Read More: Ransomware Gang LockBit Revises Its Tactics As Payouts Slip
Cybersecurity firm Mandiant began investigating the vulnerability when Citrix flagged it and ultimately found more victims from before the bug had been made public or received a fix, dating back to late August.
Charles Carmakal, chief technology officer at Mandiant’s consulting division, told Bloomberg that these initial attacks did not appear to be financially motivated. Mandiant is still assessing whether those early incursions were carried out for espionage purposes by a nation state, possibly China, he said.
When asked for comment, the Chinese Embassy in Washington did not address the Citrix vulnerability, instead referring to comments from the State Department on November 10. “ICBC is following this closely and has taken effective emergency response measures and engaged in proper monitoring and communication to minimize risk, impact and damage,” the ministry said.
Citrix updated its guidance on October 23, recommending not just patching, but “killing all active and persistent sessions.”
Thousands of companies failed to update their Citrix software and take other actions that the company, CISA and others have urged. Palo Alto’s Unit 42 team, which has also observed ransomware groups exploiting the flaw, said in a Nov. 1 blog that at least 6,000 IP addresses appeared vulnerable, and that the largest number of those devices are located in the United States as well like others in Germany, China and Great Britain.
GreyNoise, a company that analyzes scanning for IP addresses, reported that it has seen 335 unique IP addresses attempting to use the Citrix Bleed exploit since it began tracking it on October 17.
LockBit is both the name of a gang and a type of ransomware it produced. The FBI says it is responsible for more than 1,700 attacks against the United States since 2020.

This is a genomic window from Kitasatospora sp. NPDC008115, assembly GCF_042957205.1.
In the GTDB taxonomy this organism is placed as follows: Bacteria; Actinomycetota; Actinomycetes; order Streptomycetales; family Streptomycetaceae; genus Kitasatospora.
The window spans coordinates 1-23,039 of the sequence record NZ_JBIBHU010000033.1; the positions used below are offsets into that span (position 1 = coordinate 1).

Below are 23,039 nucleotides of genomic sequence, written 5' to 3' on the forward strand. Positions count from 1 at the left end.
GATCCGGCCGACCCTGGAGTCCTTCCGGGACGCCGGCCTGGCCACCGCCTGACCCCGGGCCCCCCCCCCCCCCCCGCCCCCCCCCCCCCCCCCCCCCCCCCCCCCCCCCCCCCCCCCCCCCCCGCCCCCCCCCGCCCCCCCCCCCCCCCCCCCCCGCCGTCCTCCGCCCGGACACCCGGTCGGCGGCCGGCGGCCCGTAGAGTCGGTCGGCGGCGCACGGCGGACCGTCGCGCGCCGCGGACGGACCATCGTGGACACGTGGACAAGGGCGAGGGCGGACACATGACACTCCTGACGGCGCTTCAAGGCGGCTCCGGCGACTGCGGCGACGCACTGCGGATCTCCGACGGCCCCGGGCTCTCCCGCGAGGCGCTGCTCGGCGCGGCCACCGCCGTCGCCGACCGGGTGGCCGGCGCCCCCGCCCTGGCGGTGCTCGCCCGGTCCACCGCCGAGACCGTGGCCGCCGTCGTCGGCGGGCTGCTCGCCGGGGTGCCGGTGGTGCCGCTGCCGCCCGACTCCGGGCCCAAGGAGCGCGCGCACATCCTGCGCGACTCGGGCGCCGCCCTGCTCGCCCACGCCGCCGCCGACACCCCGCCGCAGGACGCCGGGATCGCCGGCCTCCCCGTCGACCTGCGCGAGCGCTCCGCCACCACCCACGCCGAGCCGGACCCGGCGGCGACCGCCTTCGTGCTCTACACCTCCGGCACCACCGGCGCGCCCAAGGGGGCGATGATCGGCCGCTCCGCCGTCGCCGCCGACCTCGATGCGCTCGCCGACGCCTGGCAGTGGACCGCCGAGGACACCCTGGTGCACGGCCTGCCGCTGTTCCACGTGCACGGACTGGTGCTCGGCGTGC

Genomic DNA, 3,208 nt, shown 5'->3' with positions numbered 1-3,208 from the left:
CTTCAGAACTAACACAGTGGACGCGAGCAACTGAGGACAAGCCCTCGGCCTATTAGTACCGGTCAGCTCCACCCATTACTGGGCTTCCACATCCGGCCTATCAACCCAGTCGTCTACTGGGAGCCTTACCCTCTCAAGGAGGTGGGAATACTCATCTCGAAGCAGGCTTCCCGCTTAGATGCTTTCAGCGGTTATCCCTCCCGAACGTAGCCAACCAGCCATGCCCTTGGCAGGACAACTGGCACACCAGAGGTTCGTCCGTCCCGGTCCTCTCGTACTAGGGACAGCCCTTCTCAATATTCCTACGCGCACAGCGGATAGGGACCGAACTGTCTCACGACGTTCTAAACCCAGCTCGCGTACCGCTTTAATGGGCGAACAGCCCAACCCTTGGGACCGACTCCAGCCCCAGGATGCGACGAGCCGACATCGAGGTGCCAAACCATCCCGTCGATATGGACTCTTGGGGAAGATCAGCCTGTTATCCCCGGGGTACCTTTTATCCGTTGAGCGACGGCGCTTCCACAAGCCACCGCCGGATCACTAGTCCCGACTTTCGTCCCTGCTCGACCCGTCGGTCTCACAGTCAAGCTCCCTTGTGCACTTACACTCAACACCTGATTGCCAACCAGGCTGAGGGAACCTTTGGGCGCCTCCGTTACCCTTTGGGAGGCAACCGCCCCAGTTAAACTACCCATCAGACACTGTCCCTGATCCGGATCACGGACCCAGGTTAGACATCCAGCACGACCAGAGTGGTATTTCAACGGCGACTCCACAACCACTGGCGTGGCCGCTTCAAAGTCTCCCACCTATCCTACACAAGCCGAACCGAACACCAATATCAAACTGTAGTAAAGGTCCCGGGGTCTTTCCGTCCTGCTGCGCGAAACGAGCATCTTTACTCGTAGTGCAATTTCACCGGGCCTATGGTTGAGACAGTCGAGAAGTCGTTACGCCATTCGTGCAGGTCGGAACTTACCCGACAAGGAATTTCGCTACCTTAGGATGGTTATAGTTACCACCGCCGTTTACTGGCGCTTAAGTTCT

A security researcher, Kevin Beaumont, said LockBit’s exploitation of the Citrix flaw extends to multiple victims. Law firm Allen & Overy was breached via the Citrix bug, he said in a post on Medium, and aerospace giant Boeing Co. and port operator DP World Plc had unpatched Citrix devices, allowing hackers to potentially exploit the flaw.
Read more: Hacking gang Lockbit sends what it says is Boeing data on site
Beaumont described the flaw as “incredibly easy to exploit” and added: “The cyber security reality we live in now is teenagers running around organized crime gangs with digital bazookas.”
Representatives for Allen & Overy, DP World and Boeing did not comment on whether the Citrix flaw was exploited. The incident at Allen & Overy affected a small number of storage servers, but core systems have not been affected, a spokesman said. The breach, affecting Boeing’s parts and distribution system, remains under investigation, a spokesman said.
A representative for DP World said the company is limited in the details it could provide due to the ongoing nature of the investigation. Beaumont did not respond to a request for comment.
–With assistance from Julie Johnsson.